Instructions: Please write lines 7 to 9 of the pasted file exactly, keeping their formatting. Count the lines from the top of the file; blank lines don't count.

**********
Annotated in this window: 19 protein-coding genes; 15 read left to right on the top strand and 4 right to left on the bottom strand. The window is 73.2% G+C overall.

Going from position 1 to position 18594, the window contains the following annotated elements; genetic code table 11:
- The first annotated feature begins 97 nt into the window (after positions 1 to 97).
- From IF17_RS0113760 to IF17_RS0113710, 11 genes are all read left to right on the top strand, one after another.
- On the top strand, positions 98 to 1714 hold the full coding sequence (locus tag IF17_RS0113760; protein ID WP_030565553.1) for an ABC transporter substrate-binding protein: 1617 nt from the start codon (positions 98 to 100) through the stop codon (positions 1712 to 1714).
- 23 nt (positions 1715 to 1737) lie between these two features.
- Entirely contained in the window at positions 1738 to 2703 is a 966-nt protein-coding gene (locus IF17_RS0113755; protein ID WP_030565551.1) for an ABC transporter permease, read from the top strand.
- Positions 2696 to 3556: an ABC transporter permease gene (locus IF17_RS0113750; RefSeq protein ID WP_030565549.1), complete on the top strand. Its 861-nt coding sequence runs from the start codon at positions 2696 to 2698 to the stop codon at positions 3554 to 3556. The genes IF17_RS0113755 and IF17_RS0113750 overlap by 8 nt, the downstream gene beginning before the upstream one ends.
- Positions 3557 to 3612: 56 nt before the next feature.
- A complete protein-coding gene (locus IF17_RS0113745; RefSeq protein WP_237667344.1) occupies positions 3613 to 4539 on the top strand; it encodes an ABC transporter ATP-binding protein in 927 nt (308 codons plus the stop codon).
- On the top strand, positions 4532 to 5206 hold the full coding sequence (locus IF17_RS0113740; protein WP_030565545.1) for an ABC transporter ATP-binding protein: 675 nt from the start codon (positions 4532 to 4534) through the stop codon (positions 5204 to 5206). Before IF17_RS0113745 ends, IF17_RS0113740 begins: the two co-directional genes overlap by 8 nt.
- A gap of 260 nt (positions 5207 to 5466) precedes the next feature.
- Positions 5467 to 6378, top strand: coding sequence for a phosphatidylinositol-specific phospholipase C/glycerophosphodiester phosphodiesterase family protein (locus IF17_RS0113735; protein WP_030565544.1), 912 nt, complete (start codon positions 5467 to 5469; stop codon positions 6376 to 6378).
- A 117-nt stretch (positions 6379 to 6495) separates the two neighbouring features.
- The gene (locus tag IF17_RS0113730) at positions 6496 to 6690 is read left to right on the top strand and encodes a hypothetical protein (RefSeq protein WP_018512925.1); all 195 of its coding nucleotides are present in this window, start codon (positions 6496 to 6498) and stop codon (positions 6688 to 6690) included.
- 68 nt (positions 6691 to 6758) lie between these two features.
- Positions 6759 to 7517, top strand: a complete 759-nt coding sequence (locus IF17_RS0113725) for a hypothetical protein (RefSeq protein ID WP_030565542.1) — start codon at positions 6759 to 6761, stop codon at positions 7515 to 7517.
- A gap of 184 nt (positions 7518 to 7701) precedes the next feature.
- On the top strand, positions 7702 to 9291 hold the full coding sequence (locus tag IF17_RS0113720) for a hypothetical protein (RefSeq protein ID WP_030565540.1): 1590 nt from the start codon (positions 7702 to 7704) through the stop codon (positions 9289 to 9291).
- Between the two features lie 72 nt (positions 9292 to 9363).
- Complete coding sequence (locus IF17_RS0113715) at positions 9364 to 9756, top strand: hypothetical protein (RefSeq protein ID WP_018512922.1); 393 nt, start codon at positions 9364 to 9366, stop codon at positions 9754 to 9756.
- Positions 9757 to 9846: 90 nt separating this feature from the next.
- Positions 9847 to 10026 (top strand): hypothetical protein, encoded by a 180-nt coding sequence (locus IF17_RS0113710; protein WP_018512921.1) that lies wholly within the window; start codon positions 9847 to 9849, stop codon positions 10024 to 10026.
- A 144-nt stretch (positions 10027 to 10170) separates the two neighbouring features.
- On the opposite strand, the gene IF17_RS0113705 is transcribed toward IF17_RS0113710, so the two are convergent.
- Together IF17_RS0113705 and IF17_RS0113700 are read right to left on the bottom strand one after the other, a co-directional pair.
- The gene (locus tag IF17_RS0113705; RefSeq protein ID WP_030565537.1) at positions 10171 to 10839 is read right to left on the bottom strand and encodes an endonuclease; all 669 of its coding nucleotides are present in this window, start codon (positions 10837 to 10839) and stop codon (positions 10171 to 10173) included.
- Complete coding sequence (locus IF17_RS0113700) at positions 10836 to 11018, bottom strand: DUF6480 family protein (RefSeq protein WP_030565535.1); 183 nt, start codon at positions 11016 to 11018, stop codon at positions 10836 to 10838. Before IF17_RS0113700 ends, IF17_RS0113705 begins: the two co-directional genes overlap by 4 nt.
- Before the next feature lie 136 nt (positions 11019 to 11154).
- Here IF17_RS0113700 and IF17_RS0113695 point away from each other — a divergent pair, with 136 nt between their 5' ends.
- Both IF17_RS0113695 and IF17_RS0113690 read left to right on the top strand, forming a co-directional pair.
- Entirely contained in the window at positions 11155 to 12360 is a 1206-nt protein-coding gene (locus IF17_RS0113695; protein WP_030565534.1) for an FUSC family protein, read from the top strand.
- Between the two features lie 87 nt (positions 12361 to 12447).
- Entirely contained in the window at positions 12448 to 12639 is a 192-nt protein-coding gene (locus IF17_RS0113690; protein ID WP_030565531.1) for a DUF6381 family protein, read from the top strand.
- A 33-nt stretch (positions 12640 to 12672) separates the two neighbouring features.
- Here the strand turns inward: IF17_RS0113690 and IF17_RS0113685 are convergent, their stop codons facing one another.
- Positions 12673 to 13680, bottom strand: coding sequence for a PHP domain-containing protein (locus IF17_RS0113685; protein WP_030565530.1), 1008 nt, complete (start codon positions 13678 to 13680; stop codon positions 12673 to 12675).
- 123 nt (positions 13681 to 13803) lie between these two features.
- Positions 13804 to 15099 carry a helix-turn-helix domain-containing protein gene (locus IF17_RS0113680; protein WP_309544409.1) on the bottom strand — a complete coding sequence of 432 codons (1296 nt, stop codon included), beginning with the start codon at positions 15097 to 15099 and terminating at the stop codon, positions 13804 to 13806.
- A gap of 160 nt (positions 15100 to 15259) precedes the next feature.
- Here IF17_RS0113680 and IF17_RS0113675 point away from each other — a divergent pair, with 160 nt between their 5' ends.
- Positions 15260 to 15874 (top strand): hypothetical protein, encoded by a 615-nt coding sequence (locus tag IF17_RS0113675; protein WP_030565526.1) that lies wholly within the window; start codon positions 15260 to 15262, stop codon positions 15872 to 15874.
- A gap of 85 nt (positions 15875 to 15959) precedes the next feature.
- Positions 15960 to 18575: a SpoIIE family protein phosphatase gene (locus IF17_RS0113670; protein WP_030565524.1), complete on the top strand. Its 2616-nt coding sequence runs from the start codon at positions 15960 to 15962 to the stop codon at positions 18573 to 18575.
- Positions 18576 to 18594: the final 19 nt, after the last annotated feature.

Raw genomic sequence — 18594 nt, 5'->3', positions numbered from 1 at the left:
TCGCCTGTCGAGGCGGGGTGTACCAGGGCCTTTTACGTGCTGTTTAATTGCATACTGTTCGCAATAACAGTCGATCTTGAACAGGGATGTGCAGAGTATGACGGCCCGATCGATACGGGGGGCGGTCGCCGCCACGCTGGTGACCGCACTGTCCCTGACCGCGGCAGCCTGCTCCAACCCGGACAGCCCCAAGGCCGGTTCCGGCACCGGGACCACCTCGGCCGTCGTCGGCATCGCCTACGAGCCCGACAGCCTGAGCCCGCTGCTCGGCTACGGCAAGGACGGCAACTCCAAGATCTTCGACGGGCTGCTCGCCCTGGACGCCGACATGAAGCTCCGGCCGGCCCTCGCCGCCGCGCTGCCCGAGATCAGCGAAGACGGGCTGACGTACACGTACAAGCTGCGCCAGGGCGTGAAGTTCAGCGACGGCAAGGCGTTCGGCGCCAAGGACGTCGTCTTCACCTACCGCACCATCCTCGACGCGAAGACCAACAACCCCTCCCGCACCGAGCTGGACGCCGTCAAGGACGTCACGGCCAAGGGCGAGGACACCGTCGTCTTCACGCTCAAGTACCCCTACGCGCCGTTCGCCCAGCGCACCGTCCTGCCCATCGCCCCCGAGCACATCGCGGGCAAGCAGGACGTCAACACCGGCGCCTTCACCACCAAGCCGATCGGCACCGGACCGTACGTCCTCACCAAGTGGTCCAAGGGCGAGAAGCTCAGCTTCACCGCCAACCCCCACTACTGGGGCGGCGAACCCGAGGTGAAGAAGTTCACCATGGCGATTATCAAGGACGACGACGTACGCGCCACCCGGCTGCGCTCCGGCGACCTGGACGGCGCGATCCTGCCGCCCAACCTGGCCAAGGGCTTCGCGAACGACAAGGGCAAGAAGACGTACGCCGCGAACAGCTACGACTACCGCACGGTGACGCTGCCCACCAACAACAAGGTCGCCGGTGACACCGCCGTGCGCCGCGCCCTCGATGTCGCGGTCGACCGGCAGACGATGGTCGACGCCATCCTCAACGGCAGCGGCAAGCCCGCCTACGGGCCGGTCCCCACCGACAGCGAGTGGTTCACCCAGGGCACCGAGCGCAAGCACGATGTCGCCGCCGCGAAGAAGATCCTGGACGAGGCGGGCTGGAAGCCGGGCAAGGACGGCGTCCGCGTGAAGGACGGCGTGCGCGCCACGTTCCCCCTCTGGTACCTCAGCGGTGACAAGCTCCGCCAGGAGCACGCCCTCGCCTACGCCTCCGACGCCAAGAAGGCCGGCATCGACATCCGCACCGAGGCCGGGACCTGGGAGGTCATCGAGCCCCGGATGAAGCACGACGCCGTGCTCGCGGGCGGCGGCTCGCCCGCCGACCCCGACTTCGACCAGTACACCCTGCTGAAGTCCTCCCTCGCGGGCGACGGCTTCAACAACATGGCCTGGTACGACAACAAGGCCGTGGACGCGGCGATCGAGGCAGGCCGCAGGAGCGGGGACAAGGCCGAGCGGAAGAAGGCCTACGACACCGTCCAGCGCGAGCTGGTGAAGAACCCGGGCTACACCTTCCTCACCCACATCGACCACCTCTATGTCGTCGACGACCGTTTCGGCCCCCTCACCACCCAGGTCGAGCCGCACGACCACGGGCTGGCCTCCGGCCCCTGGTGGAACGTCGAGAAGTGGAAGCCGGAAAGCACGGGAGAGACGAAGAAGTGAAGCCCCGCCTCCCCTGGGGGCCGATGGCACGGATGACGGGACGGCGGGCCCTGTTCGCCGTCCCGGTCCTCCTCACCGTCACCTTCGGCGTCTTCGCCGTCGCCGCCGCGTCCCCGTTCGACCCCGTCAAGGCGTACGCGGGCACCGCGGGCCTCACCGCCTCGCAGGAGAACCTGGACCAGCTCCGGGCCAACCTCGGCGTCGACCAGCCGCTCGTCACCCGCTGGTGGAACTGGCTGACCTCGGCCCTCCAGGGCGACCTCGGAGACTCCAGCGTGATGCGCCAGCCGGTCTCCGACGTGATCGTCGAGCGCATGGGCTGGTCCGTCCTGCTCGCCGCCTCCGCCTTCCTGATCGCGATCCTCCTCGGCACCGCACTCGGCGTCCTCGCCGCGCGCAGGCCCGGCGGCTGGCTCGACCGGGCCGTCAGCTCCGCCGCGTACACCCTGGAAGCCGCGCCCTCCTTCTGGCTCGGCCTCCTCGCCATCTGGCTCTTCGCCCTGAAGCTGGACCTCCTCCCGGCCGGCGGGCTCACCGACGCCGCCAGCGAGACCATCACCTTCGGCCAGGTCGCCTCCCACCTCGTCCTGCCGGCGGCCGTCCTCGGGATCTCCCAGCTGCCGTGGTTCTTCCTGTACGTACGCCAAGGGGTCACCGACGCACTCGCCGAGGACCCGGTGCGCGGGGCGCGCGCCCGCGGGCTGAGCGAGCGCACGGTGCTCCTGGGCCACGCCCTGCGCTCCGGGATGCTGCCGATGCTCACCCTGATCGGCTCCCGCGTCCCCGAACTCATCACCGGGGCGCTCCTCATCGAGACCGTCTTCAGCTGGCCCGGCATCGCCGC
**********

- Entirely contained in the window at positions 1738 to 2703 is a 966-nt protein-coding gene (locus IF17_RS0113755; protein ID WP_030565551.1) for an ABC transporter permease, read from the top strand.
- Positions 2696 to 3556: an ABC transporter permease gene (locus IF17_RS0113750; RefSeq protein ID WP_030565549.1), complete on the top strand. Its 861-nt coding sequence runs from the start codon at positions 2696 to 2698 to the stop codon at positions 3554 to 3556. The genes IF17_RS0113755 and IF17_RS0113750 overlap by 8 nt, the downstream gene beginning before the upstream one ends.
- Positions 3557 to 3612: 56 nt before the next feature.